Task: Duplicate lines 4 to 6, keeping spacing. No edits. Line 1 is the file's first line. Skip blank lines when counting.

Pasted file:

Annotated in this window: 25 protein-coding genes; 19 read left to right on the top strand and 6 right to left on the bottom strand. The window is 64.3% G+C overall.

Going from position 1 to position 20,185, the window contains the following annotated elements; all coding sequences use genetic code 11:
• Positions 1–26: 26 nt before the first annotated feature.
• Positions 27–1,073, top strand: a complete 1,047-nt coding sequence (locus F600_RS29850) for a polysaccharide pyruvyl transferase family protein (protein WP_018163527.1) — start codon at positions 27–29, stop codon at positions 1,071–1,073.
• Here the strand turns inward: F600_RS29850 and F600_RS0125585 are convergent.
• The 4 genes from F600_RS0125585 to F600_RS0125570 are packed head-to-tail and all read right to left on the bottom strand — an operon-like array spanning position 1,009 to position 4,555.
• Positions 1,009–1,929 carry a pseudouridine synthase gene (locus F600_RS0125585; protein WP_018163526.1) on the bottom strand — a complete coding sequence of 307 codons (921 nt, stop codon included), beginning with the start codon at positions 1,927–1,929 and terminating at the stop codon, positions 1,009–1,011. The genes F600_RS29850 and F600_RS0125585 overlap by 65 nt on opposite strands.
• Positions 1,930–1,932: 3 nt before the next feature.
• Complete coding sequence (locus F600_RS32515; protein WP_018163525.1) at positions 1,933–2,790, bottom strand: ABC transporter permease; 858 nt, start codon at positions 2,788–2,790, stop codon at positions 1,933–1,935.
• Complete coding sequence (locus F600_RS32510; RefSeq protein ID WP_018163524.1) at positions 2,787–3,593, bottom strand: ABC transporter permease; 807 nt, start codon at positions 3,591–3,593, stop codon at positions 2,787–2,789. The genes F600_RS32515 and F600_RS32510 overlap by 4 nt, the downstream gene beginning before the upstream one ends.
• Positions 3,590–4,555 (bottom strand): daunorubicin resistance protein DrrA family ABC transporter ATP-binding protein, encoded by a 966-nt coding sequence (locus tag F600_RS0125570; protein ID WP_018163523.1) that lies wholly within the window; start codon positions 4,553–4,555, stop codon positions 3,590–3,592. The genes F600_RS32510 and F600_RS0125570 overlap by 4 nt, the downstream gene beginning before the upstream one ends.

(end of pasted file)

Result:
• Positions 27–1,073, top strand: a complete 1,047-nt coding sequence (locus F600_RS29850) for a polysaccharide pyruvyl transferase family protein (protein WP_018163527.1) — start codon at positions 27–29, stop codon at positions 1,071–1,073.
• Here the strand turns inward: F600_RS29850 and F600_RS0125585 are convergent.
• The 4 genes from F600_RS0125585 to F600_RS0125570 are packed head-to-tail and all read right to left on the bottom strand — an operon-like array spanning position 1,009 to position 4,555.